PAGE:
Many of Alberta's plants, animals will need to adapt to climate change or face extinction, report found
EDMONTON—Many of Alberta’s plants and animals will need to adapt to climate change or face extinction in the province, according to a new report.
Funded by the Climate Change and Emissions Management Corp. (CCEMC), the report by the Alberta Biodiversity Monitoring Institute found that “most” of the the 173 species examined will be forced to expand or change their ranges or face extinction as Alberta becomes drier and its temperatures rise.
Drawing on earlier research that indicates Alberta’s mean annual temperature is expected to increase by upwards of 2.5°C by the middle of this century, the report goes on to claim that amphibians and reptiles are most threatened by the impacts of climate change, while birds are the least vulnerable largely due to “their excellent dispersal abilities.”
The report by Dr. Chris Shank and Amy Nixon examined 173 total species, including 10 amphibians, eight reptiles, 55 birds, 37 mammals, 11 insects and 52 vascular plants.
Only five of the 55 bird species were considered to be of higher vulnerability to climate change, while six of the 10 amphibians examined were found to have vulnerabilities in the top 25 per cent of all the species examined, and none were in the lower vulnerability category.
Another five of the eight species of Alberta reptiles fell into the higher vulnerability category, and eight of the 37 species of mammals assessed were considered to be of higher vulnerability, while nine were of lower vulnerability.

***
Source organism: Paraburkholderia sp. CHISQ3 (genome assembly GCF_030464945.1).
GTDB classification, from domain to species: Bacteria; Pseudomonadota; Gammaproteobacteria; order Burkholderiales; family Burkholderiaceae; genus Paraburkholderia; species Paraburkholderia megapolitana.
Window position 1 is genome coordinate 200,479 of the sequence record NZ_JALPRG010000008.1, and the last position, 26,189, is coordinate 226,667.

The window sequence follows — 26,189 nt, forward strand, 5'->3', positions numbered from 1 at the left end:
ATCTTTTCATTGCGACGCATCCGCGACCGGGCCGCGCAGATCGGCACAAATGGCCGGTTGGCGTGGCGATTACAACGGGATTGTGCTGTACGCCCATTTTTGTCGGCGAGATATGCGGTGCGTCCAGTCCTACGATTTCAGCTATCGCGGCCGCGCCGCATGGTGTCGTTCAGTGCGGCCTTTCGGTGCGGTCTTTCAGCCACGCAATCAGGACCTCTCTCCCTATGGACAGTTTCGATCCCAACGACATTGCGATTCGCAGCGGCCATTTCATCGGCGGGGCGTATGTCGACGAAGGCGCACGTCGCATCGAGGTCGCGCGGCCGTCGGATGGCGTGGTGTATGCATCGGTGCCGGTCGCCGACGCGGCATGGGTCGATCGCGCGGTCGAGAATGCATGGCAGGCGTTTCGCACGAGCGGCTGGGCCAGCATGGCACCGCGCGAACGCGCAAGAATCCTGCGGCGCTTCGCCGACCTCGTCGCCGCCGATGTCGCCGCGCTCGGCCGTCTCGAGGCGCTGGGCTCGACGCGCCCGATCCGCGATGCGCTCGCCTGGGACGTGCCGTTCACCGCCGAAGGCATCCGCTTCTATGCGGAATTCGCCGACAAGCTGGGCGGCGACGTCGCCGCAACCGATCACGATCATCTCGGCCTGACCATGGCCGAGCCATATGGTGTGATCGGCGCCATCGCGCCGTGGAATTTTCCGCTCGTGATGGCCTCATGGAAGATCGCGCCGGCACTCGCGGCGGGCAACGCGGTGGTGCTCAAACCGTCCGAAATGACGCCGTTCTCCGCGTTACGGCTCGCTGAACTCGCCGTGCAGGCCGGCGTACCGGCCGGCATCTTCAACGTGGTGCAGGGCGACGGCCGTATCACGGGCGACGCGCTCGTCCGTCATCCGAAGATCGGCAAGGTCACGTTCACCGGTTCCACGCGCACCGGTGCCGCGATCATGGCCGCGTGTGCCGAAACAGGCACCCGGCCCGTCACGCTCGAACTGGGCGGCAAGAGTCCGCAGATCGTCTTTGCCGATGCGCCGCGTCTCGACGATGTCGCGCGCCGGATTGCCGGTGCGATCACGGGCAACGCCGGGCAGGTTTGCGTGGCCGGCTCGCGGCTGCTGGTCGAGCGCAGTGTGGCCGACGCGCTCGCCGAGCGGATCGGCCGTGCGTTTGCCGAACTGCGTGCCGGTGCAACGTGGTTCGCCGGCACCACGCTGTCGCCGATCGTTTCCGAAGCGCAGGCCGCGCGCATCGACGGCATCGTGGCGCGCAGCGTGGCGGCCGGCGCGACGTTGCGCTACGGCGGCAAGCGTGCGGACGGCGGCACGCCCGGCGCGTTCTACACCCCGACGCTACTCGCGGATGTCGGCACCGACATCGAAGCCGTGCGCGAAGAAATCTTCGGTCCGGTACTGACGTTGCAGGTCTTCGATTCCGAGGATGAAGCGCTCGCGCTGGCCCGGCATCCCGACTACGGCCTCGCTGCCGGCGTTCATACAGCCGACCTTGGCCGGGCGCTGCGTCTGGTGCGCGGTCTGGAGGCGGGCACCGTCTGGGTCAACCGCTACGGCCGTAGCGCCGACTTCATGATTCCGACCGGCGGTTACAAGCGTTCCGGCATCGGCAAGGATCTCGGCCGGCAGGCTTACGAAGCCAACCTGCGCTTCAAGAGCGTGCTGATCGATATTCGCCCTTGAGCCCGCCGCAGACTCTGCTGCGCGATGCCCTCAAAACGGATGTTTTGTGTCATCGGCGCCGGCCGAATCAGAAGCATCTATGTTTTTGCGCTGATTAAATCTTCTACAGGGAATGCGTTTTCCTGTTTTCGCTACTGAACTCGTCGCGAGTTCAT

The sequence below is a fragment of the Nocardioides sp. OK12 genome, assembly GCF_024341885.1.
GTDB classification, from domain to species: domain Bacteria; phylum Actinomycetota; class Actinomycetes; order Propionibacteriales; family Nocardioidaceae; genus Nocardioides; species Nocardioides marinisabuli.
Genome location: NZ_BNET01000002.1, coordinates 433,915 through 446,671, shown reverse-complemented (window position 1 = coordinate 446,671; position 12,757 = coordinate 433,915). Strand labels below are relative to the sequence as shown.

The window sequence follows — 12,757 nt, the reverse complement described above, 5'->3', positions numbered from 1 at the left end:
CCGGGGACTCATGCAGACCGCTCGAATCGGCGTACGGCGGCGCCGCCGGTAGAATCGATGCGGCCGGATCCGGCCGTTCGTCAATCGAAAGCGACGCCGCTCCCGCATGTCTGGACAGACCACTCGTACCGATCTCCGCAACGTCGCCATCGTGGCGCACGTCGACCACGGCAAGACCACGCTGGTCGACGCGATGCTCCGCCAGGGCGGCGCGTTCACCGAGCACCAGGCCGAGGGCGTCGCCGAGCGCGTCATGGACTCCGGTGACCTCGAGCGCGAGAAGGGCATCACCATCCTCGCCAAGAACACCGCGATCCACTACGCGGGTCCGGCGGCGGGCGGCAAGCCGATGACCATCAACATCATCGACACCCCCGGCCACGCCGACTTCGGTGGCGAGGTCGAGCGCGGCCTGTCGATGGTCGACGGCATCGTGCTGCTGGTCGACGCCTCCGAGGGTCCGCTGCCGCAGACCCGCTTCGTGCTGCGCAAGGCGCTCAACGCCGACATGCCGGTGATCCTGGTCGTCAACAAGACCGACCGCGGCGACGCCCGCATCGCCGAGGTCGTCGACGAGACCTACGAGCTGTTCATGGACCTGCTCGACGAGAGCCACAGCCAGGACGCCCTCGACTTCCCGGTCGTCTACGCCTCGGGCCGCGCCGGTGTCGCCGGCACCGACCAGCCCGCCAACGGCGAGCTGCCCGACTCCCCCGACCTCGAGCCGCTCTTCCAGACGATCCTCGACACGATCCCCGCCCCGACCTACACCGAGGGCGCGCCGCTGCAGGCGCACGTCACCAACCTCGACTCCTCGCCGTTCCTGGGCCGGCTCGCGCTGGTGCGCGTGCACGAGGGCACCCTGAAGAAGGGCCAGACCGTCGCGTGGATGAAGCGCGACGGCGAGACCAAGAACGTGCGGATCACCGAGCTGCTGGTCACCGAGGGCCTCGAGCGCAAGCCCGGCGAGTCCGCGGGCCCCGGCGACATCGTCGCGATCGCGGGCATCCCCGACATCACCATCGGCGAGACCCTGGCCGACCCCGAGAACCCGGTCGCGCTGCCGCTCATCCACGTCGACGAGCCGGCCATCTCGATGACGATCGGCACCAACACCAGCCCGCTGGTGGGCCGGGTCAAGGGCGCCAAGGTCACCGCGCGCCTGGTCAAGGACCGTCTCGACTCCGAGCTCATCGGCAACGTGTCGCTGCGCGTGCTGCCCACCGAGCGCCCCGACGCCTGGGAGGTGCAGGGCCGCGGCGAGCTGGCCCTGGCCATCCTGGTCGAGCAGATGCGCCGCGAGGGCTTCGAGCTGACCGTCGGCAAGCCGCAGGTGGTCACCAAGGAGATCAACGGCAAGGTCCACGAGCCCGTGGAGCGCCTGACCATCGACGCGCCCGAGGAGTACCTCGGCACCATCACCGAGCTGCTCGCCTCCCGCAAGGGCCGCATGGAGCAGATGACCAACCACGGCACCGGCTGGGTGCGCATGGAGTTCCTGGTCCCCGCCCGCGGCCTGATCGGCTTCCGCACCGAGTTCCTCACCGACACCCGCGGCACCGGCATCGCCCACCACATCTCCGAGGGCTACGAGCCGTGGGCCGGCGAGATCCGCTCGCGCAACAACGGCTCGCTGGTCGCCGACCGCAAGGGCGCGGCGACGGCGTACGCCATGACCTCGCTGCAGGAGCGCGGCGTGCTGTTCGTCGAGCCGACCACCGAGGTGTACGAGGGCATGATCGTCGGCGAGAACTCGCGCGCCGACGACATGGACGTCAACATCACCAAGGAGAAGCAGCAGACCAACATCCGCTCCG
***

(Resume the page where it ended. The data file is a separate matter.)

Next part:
Of the 52 species of vascular plants examined, only three were considered to be of lower vulnerability, and 18 of higher vulnerability.
Only 11 species of insects were assessed due to data limitations, according to the report, and the sample size was “too small to generalize about the vulnerability to climate change of such a diverse group.”
The report used United States-based not-for-profit NatureServe, Inc.’s Climate Change Vulnerability Index (CCVI) approach, which the authors described as having “several limitations,” and providing only “a very preliminary picture” of the threats climate change poses to Alberta’s plant and animal life.
They recommend conducting more in-depth studies to “predict the future presence” of species in Alberta.